A recent press release from the German Cancer Research Center (Deutsches Krebsforschungszentrum, DKFZ) discuss the results of German researchers who demonstrated that dimethyl fumarate (DMF), a drug used to treat Psoriasis patients can also help in the fight against cancer. This study has been performed on lymphomas and DMF appears to have at least comparable effectiveness and is better tolerated than most other substances that are used to treat cutaneous lymphomas. It has been shown that DMF selectively kills tumor cells, leaving healthy T cells unaffected. Following this finding, the investigators have already initiated a clinical trial (Ref.)
Dimethyl fumarate (DMF) belongs to a class of molecules known as fumaric acid esters (FAEs), a known component of a centuries-old herbal medicine. Indeed, esters of fumarate are found in the leaves of the herb Fumaria officinalis, which is an herbal remedy recognized for its historical use as a diuretic, and as a remedy for eczema, asthma, and gastrointestinal disorders. Due to its historical use as an herbal remedy, in the 1950s, a chemist in Germany (Schweckendiek) isolated fumaric acid from the plant and tested its efficacy in the treatment of psoriasis.
DMF has been an approved drug in Europe for several decades as a therapeutic for psoriasis and relapsing-remitting multiple sclerosis (MS). Might be also useful for treating, asthma, aggressive breast cancers, hematopoeitic tumors, inflammatory bowel disease, intracerebral hemorrhage, osteoarthritis, chronic pancreatitis, and retinal ischemia. (Ref.)
While this is just the article that triggered my attention, I now found out that there is much more research previously performed indicating the potential role of DMF in the battle against cancer.
Indeed. previously it has been shown that DMF is also effective against:
- breast cancer (Ref.)
- These results establish DMF as an NFκB inhibitor with anti-tumor activity that may add therapeutic value in the treatment of aggressive breast cancers.
- cervical cancer cells (Ref.)
- cutaneous T-cell lymphoma (Ref.)
- DMF treatment is of particular promise in CTCL because DMF is already in successful clinical use in the treatment of psoriasis and multiple sclerosis allowing fast translation into clinical studies in CTCL.
- brain, breast, lung and ovarian cancer cells (Ref.)
- hematopoietic tumor cell (Ref.)
- colon cancer (Ref.)
- glioblastomas (Ref.)
- DMF appears to have a promising role in the treatment of malignant brain neoplasms. DMF reduced proliferation rate, generated cell lysis, decreased the expression of NF-κB, and restricted the growth of CD133 cells in gliomas. This suggests that DMF may be considered for further antitumor studies, and provide a new treatment modality for brain tumors.
- melanoma (Ref.)
DMF is a (new) antilymphangiogenic compound and might be used in various illnesses associated with increased lymphangiogenesis, such as lymphoedema, cancer or psoriasis, which are associated with abnormal lymphatic vessel formation (Ref.)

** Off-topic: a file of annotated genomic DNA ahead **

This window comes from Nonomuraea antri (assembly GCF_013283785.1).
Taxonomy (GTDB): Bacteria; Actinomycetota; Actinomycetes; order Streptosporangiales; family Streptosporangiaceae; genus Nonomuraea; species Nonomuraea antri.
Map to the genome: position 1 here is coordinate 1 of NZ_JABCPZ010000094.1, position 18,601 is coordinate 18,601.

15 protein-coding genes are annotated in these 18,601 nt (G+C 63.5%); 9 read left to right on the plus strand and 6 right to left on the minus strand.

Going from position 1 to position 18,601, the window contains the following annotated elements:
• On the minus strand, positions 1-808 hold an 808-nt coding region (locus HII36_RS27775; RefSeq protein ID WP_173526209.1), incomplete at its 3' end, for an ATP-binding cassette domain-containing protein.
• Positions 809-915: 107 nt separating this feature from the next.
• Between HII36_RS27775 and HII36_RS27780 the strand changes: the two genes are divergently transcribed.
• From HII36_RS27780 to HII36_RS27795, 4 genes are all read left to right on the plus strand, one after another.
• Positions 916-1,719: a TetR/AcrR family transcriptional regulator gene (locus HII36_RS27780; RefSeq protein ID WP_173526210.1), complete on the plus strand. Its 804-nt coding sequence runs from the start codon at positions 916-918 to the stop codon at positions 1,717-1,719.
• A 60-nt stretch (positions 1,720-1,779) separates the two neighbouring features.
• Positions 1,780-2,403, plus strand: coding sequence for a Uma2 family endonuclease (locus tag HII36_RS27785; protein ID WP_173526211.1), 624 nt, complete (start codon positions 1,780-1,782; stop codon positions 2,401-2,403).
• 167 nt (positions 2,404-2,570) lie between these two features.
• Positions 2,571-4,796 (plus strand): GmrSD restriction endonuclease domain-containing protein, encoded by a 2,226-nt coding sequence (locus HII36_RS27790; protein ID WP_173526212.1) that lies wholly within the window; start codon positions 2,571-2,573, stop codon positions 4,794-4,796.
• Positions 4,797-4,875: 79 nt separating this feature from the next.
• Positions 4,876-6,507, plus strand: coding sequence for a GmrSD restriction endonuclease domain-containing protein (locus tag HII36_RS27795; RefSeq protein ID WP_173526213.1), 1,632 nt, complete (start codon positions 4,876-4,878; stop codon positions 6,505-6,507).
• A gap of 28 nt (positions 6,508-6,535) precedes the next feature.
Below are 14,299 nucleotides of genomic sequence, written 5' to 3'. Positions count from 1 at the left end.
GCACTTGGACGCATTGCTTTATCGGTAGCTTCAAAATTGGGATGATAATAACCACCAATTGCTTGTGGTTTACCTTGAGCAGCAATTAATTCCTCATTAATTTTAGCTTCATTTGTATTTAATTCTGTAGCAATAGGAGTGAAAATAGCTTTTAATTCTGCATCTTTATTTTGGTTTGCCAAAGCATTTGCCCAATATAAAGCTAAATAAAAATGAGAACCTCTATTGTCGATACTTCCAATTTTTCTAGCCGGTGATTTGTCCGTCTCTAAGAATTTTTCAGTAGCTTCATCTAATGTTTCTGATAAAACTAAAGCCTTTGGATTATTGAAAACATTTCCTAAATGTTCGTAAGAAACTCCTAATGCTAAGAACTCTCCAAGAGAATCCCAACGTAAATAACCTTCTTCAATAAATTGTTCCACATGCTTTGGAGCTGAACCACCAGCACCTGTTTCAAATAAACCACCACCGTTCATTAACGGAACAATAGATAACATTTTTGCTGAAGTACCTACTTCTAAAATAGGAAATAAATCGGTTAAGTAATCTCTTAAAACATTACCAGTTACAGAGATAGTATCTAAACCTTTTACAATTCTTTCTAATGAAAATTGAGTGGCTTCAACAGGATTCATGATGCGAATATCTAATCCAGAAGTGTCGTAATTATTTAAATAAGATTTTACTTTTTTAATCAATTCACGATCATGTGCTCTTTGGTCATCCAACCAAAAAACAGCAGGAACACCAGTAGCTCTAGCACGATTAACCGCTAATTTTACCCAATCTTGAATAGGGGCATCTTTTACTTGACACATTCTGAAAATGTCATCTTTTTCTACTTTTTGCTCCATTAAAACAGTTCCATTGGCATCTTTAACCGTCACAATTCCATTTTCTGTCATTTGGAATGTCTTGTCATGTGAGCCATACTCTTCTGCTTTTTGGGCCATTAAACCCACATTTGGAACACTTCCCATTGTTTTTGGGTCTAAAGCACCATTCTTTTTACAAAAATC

DMF has also been proposed to be repurposed as a therapeutic strategy to reinforce endogenous brain defense mechanisms against Parkinson’s disease (PD) – associated synucleinopathy.
As a result of its potential, it has been proposed to reproposed DMF as an anti-cancer drug (Ref.)
Note, that a good part of the research published on DMF has been published very recently, i.e. 2016.
I specifically like this statement from the Department of Dermatology, Venereology and Allergology, University of Frankfurt, Germany: “Fumaric acid esters have been used successfully in the therapy of psoriasis vulgaris since 1959. In the last 17 years, many of the underlying mechanisms of anti-psoriatic action, such as a Th1/Th2 shift, a suppression of important leukocyte adhesion molecules, the induction of pro-apoptotic pathways in T-cells and recently anti-angiogenic action, have been discovered. Based on the knowledge of these immunomodulatory characteristics, fumaric acid esters have been shown to be effective or potentially effective in a multitude of dermatological as well as non-dermatological diseases. The range of new therapeutic targets reaches from multiple sclerosis to illnesses such as necrobiosis lipoidica, granuloma annulare and sarcoidosis. Experimental approaches offer promising, although preliminary, results on the treatment of cancer, malaria, chronic inflammatory lung diseases, and Huntington disease, to name but a few. This valued and well-known drug mainly prescribed by dermatologists is now experiencing a renaissance far beyond dermatologic applications.” (Ref.)
Anti Cancer Mechanisms:
One of the major mechanism through which DMF acts against cancer is connected to Nrf2.
However, strangely enough DMF activates Nrf2 by “inhibiting its inhibitor” (Ref.). But due to reasons discussed below we want to deactivate Nrf2 which is what DMF can also do.
Inhibiting the inhibitor of Nrf2, leads to the activation of Nrf2 and promotes gene expression of detoxification enzymes such as glutathione S-transferase A2 (GSTA2), hemoxygenase, and NADPH quinone oxidoreductase 1 (NQO1) indicating that DMF also exhibits antioxidant activity.
Due to this antioxidant character, the Nrf2 activation is actually known to protect cancer cells as well as enhances cancer cell proliferation and promotes chemoresistance in several cancers. This is strange given that DMF has been shown to kill multiple types of cancer cells.